It is important to come together as a campus community with empathy, with a shared commitment to learn, grow, and be part of the change. Temple Ambler has taken up that challenge to both stand up to racial oppression and look inward to identify the ways in which our own practices do not support racial equity.
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If you have visited Temple University Ambler and taken a tour of campus in the last four years, Kinesiology major Amanda Hoff, a member of the Class of 2020, may very well have been one of the first people you met.
Working full-time at Lansdale Hospital in the registration department for radiology outpatients, Breianah Raysor-Moore, a member of the Class of 2020, found Temple University Ambler conveniently located, allowing her to strike a balance between work and a combination of in-person and online classes.
Darryl Sanford has been part of the Temple University community for most of his adult life, initially as a student in 1983. He completed his undergraduate degree in Mechanical Engineering and shortly after graduation took a “temporary” job with Temple’s Library system. Fast-forward to 2020 and that temporary position has been a full-fledged career dedicated to supporting Temple students, faculty and staff that has spanned more than 30 years.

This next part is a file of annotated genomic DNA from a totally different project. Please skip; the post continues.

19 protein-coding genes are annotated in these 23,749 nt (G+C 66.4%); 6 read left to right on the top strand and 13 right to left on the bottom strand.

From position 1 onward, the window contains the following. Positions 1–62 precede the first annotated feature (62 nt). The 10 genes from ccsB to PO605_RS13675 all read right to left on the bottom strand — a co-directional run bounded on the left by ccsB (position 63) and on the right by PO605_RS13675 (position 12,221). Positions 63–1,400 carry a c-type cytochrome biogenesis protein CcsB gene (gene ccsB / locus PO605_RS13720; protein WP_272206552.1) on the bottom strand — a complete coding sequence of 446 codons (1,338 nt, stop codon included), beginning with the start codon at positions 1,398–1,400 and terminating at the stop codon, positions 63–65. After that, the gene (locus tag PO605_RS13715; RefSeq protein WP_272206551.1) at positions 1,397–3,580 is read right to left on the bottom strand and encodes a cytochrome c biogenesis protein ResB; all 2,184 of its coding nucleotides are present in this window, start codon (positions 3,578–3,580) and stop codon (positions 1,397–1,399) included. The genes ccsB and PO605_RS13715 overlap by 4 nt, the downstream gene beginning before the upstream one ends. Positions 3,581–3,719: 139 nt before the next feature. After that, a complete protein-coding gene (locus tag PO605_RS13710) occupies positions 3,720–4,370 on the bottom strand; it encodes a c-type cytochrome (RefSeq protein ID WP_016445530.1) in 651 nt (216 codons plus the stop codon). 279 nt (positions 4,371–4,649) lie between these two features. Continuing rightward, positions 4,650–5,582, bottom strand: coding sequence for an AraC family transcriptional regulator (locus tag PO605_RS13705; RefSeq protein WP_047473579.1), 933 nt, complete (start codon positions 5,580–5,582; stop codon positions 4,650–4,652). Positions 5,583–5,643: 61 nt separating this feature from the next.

Temple University Psychology major Megan Harris thinks nothing of placing the needs of others before her own. She is basing her future career on the goal of helping individuals out of some of the darkest moments of their lives.
For Horticulture major Ibrahim Al-Nasser, a member of the Class of 2020, discovering horticulture was a return to a true passion. "It is riveting to be outside, to have your hands in the dirt, your feet in the mud — I lost touch with nature growing up. When I came to Pennsylvania, I strove to get outside and see more natural places, go to more parks, get more involved with tree and see them as living beings; I wanted to care for them," he said.
Elizabeth Krohn was never meant for an indoor profession. The Class of 2020 graduate, who is completing her Master of Landscape Architecture degree, was meant to for the outdoors, positively impacting environments and uplifting underserved communities.
Challenges, meet Thao (Emma) Le, a member of the Class of 2020. You don’t stand a chance. Her stratospheric 3.99 grade point average, not one but three internships, and the dedication she has exemplified to her major and the University community as a whole is testament to that.
Michelle Armour knows and little something about creating art. She also knows about healing and restoration. For the Tyler School of Art and Architecture and Temple Ambler graduate, Landscape Architecture was the perfect marriage of both, richly combined with science, sustainable and environmental action and working directly with communities to initiate change.
The Ambler Arboretum have been doing some experimentation with mulches over the last couple of seasons, including wool!